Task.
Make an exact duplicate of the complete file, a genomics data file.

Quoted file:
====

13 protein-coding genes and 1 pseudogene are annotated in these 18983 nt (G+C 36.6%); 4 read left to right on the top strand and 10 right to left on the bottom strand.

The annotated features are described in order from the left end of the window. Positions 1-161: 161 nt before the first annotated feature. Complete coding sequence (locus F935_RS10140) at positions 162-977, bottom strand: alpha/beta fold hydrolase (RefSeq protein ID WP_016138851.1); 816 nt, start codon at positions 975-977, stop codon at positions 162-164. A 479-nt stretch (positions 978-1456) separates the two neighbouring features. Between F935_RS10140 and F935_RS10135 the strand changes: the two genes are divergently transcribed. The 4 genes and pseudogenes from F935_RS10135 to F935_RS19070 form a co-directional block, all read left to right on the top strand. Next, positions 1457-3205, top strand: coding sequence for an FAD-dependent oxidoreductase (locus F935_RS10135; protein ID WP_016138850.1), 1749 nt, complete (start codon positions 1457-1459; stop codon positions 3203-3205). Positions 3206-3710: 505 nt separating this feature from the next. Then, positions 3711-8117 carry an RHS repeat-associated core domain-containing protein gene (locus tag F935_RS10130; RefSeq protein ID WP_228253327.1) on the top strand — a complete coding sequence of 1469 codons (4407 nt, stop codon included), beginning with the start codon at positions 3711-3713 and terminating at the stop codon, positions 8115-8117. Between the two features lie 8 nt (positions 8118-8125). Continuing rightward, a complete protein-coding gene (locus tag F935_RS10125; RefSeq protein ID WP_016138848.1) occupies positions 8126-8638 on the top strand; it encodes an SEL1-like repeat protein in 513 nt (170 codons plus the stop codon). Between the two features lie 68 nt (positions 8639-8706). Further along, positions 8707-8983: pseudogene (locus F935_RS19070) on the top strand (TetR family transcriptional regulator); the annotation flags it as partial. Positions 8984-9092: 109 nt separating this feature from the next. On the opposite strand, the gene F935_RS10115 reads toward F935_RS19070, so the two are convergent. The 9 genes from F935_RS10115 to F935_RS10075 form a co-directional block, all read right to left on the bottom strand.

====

13 protein-coding genes and 1 pseudogene are annotated in these 18983 nt (G+C 36.6%); 4 read left to right on the top strand and 10 right to left on the bottom strand.

The annotated features are described in order from the left end of the window. Positions 1-161: 161 nt before the first annotated feature. Complete coding sequence (locus F935_RS10140) at positions 162-977, bottom strand: alpha/beta fold hydrolase (RefSeq protein ID WP_016138851.1); 816 nt, start codon at positions 975-977, stop codon at positions 162-164. A 479-nt stretch (positions 978-1456) separates the two neighbouring features. Between F935_RS10140 and F935_RS10135 the strand changes: the two genes are divergently transcribed. The 4 genes and pseudogenes from F935_RS10135 to F935_RS19070 form a co-directional block, all read left to right on the top strand. Next, positions 1457-3205, top strand: coding sequence for an FAD-dependent oxidoreductase (locus F935_RS10135; protein ID WP_016138850.1), 1749 nt, complete (start codon positions 1457-1459; stop codon positions 3203-3205). Positions 3206-3710: 505 nt separating this feature from the next. Then, positions 3711-8117 carry an RHS repeat-associated core domain-containing protein gene (locus tag F935_RS10130; RefSeq protein ID WP_228253327.1) on the top strand — a complete coding sequence of 1469 codons (4407 nt, stop codon included), beginning with the start codon at positions 3711-3713 and terminating at the stop codon, positions 8115-8117. Between the two features lie 8 nt (positions 8118-8125). Continuing rightward, a complete protein-coding gene (locus tag F935_RS10125; RefSeq protein ID WP_016138848.1) occupies positions 8126-8638 on the top strand; it encodes an SEL1-like repeat protein in 513 nt (170 codons plus the stop codon). Between the two features lie 68 nt (positions 8639-8706). Further along, positions 8707-8983: pseudogene (locus F935_RS19070) on the top strand (TetR family transcriptional regulator); the annotation flags it as partial. Positions 8984-9092: 109 nt separating this feature from the next. On the opposite strand, the gene F935_RS10115 reads toward F935_RS19070, so the two are convergent. The 9 genes from F935_RS10115 to F935_RS10075 form a co-directional block, all read right to left on the bottom strand.